Back when I was covering land-use issues in the suburbs, we used to write the same story every week: A Jewel, or a Wal-Mart, or a Target, or somebody representing one of the many big-box stores in the area would propose a giant strip mall, and ask that taxes be reduced because this exciting new development — totally different from the other 40 CVS-dry cleaner-nail salon developments within driving distance — would EVENTUALLY provide incredible vitality and jobs to the town on which it so generously bestowed itself.
The town fathers would then fall all over themselves to argue that they MUST prove they loved said development more than the next craphole over, and give bigger tax breaks than they anticipated would be offered by said craphole.
(The school districts, natch, were silent on the matter.)
Marquette has been hit hard by a tactic that the country’s biggest retailers are using to slash their property taxes. Known as the “dark store” method, it exemplifies the systematic way that these chains extract money from local governments. It’s also the latest example of the way that, even as local governments across the country continue to bend over backwards to attract and accommodate big-box development, these stores are consistently a terrible deal for the towns and cities where they locate.
Marquette is one of the countless places that has bought into big-box economic development. Over the years, the township in the Upper Peninsula of Michigan spent millions extending water mains, law enforcement, and other infrastructure and services to its big-box commercial corridor along U.S. 41. When the Lowe’s opened there in 2008, local officials including the mayor turned out for a “board-cutting” ceremony—the home improvement center version of a ribbon-cutting.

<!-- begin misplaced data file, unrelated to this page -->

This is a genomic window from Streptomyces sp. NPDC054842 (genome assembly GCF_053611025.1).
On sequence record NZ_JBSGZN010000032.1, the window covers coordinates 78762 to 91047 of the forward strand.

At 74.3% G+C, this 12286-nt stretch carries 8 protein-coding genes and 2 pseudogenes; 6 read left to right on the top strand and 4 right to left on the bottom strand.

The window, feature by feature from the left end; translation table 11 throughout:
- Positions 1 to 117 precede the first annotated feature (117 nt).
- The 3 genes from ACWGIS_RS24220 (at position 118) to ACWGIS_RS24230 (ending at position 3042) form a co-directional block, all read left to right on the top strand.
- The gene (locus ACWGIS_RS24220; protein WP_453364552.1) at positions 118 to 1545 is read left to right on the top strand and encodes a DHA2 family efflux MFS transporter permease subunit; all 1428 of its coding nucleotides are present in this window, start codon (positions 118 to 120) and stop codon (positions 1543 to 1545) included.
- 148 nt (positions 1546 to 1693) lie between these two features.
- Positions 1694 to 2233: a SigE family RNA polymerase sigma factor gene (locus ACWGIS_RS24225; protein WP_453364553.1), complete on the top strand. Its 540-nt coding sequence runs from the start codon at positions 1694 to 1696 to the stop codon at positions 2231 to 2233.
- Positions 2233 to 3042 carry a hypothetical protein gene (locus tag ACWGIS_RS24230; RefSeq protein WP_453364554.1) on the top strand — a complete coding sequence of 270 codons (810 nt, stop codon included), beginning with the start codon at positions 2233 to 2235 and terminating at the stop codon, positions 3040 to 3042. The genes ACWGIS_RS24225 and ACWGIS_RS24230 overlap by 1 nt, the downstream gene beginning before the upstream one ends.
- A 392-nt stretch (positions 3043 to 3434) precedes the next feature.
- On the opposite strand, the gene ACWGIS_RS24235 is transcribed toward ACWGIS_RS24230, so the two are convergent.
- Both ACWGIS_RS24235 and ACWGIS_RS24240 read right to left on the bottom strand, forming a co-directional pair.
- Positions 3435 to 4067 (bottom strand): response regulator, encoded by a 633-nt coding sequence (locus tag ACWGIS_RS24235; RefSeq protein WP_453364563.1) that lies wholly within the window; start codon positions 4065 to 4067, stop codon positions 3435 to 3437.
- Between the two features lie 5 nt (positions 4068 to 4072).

Then, less than two years later, Lowe’s flipped the script. The mega-retailer, which reports annual net sales of about $50 billion, went to tax court to appeal its property tax assessment. Marquette had pegged the taxable value of the store, which had just been built for $10 million, at $5.2 million. In front of the Michigan Tax Tribunal, an administrative court whose members are appointed by the state governor, Lowe’s won assessments that were, instead, $2.4 million in 2010, $2 million in 2011, and $1.5 million in 2012.
So less money goes to the schools, the libraries, the towns that shelled out infrastructure improvements and tax “incentives” and everybody just wonders how the whole world went broke all of a sudden. It must have just happened on its own!